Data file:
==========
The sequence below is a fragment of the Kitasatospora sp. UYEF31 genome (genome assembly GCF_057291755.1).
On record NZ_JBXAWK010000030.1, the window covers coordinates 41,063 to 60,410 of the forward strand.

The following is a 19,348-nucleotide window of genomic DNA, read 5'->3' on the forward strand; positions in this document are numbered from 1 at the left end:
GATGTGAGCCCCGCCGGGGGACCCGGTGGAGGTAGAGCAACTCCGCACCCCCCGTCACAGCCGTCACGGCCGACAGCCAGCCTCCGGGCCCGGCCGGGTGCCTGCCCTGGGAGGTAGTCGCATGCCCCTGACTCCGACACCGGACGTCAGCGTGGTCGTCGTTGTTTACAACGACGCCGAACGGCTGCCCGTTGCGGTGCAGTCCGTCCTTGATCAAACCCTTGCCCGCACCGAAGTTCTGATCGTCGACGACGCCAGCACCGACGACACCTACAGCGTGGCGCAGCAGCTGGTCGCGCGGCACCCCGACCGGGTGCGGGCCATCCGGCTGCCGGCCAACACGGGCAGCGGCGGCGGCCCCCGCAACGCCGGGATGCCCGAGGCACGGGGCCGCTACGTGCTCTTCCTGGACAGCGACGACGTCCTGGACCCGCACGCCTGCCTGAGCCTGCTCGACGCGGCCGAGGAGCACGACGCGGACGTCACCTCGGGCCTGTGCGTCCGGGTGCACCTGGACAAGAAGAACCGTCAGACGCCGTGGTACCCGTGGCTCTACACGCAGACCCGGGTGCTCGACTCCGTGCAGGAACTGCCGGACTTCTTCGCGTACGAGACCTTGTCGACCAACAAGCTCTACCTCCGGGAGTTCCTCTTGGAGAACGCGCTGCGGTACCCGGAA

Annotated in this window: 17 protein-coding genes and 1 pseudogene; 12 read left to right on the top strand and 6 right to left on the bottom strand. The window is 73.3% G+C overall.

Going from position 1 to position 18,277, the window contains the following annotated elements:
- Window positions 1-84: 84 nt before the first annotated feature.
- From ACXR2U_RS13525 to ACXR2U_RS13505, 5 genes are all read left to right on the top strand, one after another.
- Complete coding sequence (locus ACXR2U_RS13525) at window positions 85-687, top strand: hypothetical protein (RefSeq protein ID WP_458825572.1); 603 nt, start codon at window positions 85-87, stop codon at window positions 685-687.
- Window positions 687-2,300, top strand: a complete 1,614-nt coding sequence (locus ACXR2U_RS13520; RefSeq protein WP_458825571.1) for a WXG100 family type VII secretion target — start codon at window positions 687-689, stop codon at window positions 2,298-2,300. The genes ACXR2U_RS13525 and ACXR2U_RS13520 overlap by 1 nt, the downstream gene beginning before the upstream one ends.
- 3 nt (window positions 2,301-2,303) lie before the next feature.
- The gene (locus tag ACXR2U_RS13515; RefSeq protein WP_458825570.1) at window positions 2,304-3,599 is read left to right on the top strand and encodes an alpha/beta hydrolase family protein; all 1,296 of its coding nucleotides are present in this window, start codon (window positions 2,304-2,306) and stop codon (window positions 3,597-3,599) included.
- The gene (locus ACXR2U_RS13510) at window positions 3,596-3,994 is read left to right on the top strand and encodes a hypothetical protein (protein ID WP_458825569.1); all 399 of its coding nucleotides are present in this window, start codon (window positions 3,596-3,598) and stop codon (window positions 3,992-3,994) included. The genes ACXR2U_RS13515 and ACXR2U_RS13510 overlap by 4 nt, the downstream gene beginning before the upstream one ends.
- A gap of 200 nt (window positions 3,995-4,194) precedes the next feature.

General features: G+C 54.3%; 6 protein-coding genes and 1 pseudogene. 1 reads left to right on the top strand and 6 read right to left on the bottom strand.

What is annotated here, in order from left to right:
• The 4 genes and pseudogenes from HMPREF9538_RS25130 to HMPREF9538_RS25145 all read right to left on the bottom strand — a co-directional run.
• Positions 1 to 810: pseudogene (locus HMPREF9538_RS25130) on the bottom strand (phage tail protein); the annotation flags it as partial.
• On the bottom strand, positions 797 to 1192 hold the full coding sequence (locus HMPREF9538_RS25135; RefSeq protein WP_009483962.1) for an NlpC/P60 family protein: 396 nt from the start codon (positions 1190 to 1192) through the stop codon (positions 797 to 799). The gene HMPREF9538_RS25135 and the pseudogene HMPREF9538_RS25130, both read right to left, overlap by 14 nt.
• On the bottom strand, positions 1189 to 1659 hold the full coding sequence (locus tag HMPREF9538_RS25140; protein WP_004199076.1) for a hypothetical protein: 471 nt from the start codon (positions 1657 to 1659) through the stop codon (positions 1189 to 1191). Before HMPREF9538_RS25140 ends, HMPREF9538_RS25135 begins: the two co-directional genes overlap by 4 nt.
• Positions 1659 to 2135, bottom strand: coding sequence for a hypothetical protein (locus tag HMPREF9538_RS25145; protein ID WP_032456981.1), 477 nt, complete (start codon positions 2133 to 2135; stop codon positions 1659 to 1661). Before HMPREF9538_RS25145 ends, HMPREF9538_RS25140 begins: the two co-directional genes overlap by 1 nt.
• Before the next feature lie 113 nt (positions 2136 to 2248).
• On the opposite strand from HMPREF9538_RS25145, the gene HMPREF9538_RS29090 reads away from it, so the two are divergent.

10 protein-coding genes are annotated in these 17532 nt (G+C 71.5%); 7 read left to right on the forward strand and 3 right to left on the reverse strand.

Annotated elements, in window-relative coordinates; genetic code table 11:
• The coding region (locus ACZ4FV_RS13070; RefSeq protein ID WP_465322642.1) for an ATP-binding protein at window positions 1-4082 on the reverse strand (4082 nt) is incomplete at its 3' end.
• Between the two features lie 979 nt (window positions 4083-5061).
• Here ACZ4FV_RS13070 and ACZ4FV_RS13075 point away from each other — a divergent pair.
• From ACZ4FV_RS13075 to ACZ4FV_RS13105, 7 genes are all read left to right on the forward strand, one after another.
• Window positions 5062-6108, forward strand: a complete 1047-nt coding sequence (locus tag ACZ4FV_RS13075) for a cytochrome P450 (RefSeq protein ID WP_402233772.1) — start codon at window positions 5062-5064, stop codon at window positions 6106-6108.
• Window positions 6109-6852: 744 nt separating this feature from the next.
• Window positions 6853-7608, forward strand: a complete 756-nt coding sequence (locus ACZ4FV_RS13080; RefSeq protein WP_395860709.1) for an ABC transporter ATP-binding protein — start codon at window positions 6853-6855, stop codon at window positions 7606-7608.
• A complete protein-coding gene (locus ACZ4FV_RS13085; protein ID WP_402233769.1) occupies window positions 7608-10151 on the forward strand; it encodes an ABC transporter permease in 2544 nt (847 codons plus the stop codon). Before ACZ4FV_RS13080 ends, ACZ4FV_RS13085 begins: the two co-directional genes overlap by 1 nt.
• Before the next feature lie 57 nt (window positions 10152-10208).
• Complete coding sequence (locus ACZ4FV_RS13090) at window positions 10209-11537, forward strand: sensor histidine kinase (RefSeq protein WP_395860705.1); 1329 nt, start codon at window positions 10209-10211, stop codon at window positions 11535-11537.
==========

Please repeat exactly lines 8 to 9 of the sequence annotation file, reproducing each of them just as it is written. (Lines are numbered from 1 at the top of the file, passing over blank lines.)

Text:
- From ACXR2U_RS13525 to ACXR2U_RS13505, 5 genes are all read left to right on the top strand, one after another.
- Complete coding sequence (locus ACXR2U_RS13525) at window positions 85-687, top strand: hypothetical protein (RefSeq protein ID WP_458825572.1); 603 nt, start codon at window positions 85-87, stop codon at window positions 685-687.